Hip Replacment Specialist Cheyenne WY

To benefit from this peculiar therapy all you do is breathe. The key is to breathe 100 percent pure oxygen through a mask or hood for one to two hours a day while sitting in a pressurized chamber. Hyperbaric oxygen therapy (HBOT) works according to a simple law of physics that says oxygen under pressure dissolves into the body'[s fluids—including blood plasma, lymph, and cerebral spinal fluid—where it can speed healing.

Jason L Bird, DDS
(307) 632-8090
1401 Airport Prkwy Ste 140
Cheyenne, WY
Specialties
Orthodontics/Dentofacial Orthopedics

Data Provided by:
W Reckling
(307) 632-6637
800 E 20th St
Cheyenne, WY
Specialty
Orthopaedic Surgery of the Spine

Data Provided by:
Meade Davis III, MD
(307) 634-0871
6020 Yellowstone Rd
Cheyenne, WY
Specialties
Orthopedics, Aerospace Medicine
Gender
Male
Education
Medical School: Northwestern Univ Med Sch, Chicago Il 60611
Graduation Year: 1969
Hospital
Hospital: United Med Ctr -West, Cheyenne, Wy
Group Practice: Doc Therapy

Data Provided by:
W Carlton Reckling, MD
(307) 632-6637
800 E 20th St Ste 300
Cheyenne, WY
Specialties
Orthopedics
Gender
Male
Education
Medical School: Creighton Univ Sch Of Med, Omaha Ne 68178
Graduation Year: 1989

Data Provided by:
Duane M Kline, MD
(307) 632-3694
2812 Pine Dr
Cheyenne, WY
Specialties
Orthopedics
Gender
Male
Education
Medical School: Univ Of Ks Sch Of Med, Kansas City Ks 66103
Graduation Year: 1946

Data Provided by:
John Eric Winter II, MD
(307) 634-0871
2301 House Ave
Cheyenne, WY
Specialties
Orthopedics
Gender
Male
Education
Medical School: Univ Of Ks Sch Of Med, Kansas City Ks 66103
Graduation Year: 1972

Data Provided by:
Mark Richard Rangitsch
(307) 632-9261
2301 House Ave
Cheyenne, WY
Specialty
Orthopedic Surgery

Data Provided by:
John E Winter
(307) 635-4300
2301 House Ave
Cheyenne, WY
Specialty
Orthopedic Surgery

Data Provided by:
Timothy C Lindquist
(307) 778-7547
2360 E Pershing Blvd
Cheyenne, WY
Specialty
Orthopedic Surgery

Data Provided by:
Michelle Lee Cameron, MD
Cheyenne, WY
Specialties
Orthopedics
Gender
Female
Education
Medical School: Univ Of Pittsburgh Sch Of Med, Pittsburgh Pa 15261
Graduation Year: 1995

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Healing Under Pressure

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By Kathy Summers

Last summer I broke the neck of my femur clear through (technically a hip fracture) when my horse launched me like a rubber band into the dirt. But that wasn’t the scary part. The fracture was nothing compared to how I felt when the emergency room staff said the words “hip replacement.” My orthopedic surgeon decided to try setting the bone first, but he gave me slim odds for healing. He said I had almost certainly severed the capillaries that feed the head of the femur, and with no backup blood flow it would begin to die (called avascular necrosis or AVN). When I asked what I could do to prevent this, he said, “Just one thing: hyperbaric oxygen.” I immediately signed up for 20 daily treatments at Scottsdale Healthcare Osborn in Scottsdale, Arizona.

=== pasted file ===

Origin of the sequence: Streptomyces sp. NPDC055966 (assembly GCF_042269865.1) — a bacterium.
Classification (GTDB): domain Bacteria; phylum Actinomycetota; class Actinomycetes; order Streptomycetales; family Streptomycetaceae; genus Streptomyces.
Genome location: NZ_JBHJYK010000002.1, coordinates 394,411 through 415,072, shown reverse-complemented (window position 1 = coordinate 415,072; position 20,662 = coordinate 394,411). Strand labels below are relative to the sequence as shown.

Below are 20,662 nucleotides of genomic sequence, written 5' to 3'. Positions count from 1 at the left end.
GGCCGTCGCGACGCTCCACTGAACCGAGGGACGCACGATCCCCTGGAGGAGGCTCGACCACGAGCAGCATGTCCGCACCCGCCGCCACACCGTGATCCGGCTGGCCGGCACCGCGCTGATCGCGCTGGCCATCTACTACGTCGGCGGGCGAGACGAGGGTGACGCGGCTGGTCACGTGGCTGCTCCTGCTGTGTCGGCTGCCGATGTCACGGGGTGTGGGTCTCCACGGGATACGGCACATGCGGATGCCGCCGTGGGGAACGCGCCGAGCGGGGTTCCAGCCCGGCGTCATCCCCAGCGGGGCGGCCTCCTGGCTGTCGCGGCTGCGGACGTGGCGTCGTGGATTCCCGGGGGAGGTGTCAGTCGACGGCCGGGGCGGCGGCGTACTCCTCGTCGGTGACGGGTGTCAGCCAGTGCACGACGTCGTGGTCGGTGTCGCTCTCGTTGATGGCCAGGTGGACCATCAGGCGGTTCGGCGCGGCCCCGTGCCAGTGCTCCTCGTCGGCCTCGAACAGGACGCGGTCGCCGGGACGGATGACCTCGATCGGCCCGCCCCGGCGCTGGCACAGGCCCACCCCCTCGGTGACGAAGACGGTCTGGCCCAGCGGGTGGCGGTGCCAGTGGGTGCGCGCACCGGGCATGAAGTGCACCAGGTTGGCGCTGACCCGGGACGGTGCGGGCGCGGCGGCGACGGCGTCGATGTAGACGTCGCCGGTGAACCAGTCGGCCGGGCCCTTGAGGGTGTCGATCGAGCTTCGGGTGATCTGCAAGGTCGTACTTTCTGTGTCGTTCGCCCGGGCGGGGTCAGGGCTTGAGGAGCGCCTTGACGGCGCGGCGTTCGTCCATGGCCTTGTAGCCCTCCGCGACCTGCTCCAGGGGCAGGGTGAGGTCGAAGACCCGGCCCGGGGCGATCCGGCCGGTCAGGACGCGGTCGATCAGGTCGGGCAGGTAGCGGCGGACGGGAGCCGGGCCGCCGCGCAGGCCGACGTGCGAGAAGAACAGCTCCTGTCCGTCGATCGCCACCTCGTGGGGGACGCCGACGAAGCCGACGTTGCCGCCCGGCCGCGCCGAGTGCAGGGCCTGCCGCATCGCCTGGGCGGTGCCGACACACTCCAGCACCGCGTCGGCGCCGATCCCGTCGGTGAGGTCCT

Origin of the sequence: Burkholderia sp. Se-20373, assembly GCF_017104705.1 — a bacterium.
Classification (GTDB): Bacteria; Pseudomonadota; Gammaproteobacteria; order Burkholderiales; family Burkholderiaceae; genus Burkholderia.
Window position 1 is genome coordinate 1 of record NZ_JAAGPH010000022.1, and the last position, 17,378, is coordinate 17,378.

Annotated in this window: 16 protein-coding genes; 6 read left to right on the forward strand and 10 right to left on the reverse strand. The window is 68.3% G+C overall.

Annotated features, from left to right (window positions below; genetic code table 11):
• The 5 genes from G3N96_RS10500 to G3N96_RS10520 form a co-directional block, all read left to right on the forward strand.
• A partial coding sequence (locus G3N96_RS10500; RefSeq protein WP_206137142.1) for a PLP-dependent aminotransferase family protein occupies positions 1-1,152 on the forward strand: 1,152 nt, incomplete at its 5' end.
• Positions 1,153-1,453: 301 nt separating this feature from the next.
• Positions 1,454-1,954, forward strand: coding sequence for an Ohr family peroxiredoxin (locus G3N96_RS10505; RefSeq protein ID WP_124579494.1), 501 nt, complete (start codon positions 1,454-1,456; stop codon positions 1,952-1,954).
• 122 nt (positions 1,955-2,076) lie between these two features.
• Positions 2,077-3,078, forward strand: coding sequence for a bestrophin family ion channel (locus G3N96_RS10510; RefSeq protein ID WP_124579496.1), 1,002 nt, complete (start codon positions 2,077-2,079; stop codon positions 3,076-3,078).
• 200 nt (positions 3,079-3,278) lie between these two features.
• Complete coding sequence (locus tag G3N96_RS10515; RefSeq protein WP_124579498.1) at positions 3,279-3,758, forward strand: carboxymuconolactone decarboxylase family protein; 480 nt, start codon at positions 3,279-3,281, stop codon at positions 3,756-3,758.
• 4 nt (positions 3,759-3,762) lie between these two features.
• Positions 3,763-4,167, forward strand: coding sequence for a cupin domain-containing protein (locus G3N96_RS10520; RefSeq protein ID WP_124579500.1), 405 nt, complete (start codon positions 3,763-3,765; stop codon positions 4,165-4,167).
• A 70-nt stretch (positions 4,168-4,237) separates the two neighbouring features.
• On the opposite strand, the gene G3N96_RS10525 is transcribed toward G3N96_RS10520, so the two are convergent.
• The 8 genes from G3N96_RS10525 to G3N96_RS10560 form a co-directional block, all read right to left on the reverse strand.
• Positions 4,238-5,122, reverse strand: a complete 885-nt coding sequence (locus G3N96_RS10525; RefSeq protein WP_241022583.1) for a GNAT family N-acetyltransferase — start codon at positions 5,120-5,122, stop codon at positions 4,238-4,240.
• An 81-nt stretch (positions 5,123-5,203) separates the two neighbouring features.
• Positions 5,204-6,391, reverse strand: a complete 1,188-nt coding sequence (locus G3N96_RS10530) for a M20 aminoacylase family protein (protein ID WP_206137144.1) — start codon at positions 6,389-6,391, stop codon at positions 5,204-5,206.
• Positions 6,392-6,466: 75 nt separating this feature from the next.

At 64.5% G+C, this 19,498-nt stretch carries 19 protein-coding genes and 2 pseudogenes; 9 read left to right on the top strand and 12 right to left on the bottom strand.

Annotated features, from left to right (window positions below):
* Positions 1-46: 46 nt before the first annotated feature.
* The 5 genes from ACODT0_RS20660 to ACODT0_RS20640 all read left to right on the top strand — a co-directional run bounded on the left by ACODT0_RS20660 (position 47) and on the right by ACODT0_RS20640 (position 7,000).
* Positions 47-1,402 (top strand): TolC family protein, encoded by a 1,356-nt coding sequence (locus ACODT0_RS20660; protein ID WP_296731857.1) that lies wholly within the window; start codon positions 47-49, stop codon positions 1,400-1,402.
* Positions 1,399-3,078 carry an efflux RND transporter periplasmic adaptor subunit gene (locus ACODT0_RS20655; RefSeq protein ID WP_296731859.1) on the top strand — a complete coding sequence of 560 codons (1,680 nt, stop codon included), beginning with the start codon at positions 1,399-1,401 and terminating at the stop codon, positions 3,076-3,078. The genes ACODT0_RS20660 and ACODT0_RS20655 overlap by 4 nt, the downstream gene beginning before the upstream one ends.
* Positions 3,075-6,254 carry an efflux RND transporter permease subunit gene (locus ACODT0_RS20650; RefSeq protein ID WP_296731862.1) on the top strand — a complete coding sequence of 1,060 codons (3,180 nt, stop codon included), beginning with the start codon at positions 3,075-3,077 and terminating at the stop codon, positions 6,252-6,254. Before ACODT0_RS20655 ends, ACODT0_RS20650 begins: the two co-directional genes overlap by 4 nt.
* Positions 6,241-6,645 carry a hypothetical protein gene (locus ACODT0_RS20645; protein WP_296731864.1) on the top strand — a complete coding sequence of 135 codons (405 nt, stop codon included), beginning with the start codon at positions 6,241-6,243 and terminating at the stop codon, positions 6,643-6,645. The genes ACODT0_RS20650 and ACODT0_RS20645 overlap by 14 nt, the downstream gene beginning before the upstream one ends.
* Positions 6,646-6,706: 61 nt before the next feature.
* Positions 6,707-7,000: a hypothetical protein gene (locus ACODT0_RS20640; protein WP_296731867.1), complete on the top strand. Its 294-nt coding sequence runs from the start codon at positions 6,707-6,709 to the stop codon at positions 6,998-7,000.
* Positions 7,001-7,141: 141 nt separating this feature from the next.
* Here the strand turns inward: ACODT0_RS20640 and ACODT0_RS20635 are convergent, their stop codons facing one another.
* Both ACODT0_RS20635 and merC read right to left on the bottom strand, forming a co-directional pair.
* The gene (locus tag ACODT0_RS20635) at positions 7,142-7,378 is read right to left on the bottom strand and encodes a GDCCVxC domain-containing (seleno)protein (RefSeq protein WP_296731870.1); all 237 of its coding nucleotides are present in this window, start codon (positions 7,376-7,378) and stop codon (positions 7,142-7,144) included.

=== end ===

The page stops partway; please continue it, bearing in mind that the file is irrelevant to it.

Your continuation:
To benefit from this peculiar therapy all you do is breathe. The key is to breathe 100 percent pure oxygen through a mask or hood for one to two hours a day while sitting in a pressurized chamber. Hyperbaric oxygen therapy (HBOT) works according to a simple law of physics that says oxygen under pressure dissolves into the body’s fluids—including blood plasma, lymph, and cerebral spinal fluid—where it can speed healing.

Hyperbaric hospitals and clinics typically operate monoplace chambers that resemble glass coffins, but I shared dives (as they sometimes call the treatments) in a 12-person multiplace chamber that looks like a submarine. Other than some ear pressure and temperature changes similar to landing in an airplane, the experience is comfortable with no serious side effects.

In cases like mine, HBOT can help the body develop new blood vessels, remodel bone, and reduce secondary swelling and bruising if it is provided soon enough after the injury or surgery. “When you reduce the inflammatory edema you get rid of the bruising a lot quicker, so you get better circulation to the injured areas,” says Dennis Weiland, MD, Scottsdale Healthcare’s director of hyperbaric medicine. In fact, not only did my deep bruises disappear quickly, I healed completely with no complications and no need for a hip replacement. I was lucky because few orthopedic surgeons refer hip fracture patients for HBOT. Doctors are more likely to prescribe the treatments for wounds that won’t heal.

One of my chamber mates, Brenda Opatz, a 45-year-old single mother of four, received treatments for a nonhealing surgical wound following breast cancer radiation. “My breast surgeon tried everything to get my incision to stay closed,” says Opatz, “but it reopened four different times. After consulting a wound specialist and a plastic surgeon, she prescribed HBOT—and it worked.”

The journal Undersea Hyperb Medicine reviewed 74 studies and found HBOT almost always helps in radiation injuries that would otherwise require radical surgical interventions resulting in complications. It also helps heal necrotizing fasciitis (flesh-eating disease) and diabetic gangrene. “We’re not only postponing—we’re preventing ampu...

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